‘New Things’ at the Golf Club.


One can only hope that Brian will insist that Martyn Gibson pay his own drinks bill at the Golf Club. Martyn has been give a mandate on behalf of the owners of the club (BL) to review the business model in the absence of a general manager; he has taken this as giving him authority to make himself thoroughly unpleasant to Kathy (who manages the hospitality) with a glass constantly in his hand. Some of his criticisms are probably justified; Kathy probably has reason to be defensive about a management style that has favoured treading water over actively seeking to develop the business. But some of Martyn’s solutions seem to be brutal and may be counter-productive: will customers continue to eat at a place that offers smaller portions than the last time they lunched there? Do you improve takings by changing the menu without any market research?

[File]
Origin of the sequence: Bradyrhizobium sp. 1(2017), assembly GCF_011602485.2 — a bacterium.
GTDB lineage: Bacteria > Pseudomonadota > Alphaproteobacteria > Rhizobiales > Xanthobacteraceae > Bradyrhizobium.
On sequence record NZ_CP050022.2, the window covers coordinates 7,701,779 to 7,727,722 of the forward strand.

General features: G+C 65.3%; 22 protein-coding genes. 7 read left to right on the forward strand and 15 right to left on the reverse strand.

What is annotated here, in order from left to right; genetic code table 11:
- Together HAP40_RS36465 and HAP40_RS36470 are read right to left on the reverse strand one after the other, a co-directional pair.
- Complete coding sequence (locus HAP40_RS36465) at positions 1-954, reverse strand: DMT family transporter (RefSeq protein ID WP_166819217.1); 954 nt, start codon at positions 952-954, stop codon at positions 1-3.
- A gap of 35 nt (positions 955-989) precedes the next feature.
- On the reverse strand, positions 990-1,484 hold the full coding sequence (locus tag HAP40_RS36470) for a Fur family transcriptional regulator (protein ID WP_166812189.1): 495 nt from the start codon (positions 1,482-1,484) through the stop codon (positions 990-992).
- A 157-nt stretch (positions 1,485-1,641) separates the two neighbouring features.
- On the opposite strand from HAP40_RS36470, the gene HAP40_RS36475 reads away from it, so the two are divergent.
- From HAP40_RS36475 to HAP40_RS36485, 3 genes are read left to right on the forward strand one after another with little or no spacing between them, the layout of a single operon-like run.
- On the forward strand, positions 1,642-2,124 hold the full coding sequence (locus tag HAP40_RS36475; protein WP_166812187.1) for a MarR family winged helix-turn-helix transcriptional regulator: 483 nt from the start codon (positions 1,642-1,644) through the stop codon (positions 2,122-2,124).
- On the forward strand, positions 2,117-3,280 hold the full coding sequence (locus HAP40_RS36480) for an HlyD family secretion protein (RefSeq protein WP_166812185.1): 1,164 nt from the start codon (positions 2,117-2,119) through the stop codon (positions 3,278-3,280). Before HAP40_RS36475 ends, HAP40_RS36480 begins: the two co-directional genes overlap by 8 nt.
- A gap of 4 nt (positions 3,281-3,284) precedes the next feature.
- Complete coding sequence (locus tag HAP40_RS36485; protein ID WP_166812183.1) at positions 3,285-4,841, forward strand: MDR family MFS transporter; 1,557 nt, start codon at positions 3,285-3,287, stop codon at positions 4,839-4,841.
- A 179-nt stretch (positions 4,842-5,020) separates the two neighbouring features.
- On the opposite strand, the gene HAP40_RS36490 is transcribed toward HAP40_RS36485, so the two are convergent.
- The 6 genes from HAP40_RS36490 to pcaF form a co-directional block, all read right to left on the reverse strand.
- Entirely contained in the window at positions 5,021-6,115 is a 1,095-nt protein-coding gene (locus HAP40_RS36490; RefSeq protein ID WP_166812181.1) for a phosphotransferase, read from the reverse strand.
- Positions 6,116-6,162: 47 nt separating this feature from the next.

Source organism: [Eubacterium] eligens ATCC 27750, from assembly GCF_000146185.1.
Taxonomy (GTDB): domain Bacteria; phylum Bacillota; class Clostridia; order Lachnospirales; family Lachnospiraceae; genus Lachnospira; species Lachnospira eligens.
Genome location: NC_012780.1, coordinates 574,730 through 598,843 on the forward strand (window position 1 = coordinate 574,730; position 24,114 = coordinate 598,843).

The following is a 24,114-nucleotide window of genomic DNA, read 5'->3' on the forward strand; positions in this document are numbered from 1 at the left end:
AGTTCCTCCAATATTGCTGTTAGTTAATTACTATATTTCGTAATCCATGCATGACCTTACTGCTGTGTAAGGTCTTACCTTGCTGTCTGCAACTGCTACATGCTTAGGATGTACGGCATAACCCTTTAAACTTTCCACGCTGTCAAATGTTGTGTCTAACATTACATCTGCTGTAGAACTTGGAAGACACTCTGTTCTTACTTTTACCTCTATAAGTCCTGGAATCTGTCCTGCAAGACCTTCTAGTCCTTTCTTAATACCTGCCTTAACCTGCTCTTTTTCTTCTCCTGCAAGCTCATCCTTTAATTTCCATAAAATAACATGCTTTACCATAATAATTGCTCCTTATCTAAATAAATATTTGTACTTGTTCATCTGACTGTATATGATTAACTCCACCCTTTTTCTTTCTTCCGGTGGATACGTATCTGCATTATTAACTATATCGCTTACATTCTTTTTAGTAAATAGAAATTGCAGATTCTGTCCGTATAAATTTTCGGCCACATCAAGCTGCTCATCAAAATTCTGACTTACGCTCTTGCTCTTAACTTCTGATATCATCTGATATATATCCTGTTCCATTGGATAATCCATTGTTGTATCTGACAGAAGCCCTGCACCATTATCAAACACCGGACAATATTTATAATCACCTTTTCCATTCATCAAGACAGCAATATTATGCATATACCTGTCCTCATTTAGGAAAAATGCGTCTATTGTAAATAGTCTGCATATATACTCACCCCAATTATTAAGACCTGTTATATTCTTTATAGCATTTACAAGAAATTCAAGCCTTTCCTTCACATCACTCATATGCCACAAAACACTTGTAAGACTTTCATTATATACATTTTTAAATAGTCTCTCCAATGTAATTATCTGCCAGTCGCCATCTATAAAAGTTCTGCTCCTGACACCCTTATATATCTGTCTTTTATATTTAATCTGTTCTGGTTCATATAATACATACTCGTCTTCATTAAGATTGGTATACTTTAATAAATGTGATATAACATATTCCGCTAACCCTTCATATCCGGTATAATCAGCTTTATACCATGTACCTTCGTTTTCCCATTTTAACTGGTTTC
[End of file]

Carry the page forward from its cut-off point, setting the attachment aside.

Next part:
Martin is determined to drive down the costs of the enterprise. His belief that there was excessive waste in the operation was belied by the data that Kathy presented to him, so he turned his attention to the staffing level. He has blocked all recruitment (despite Kathy having dismissed the bar manager) and decreed that each shift should be staffed by two fewer workers than has been the case until now. Kathy has the unenviable task  of telling employees that their hours (and therefore their wages) are to be cut. Which means (as surely Martin must know) that those who rely on their earnings to pay their rent or mortgage or to meet other necessary bills have had their lives made much more difficult.

However, Martyn might answer (if he could be bothered to engage with the issue as he adds ice to his G&T), this is a common dilemma for business leaders. Cut staff hours and employees struggle. Fail to cut costs and the business ceases to be viable; before long there is no business and the mortgage-payers are unemployed.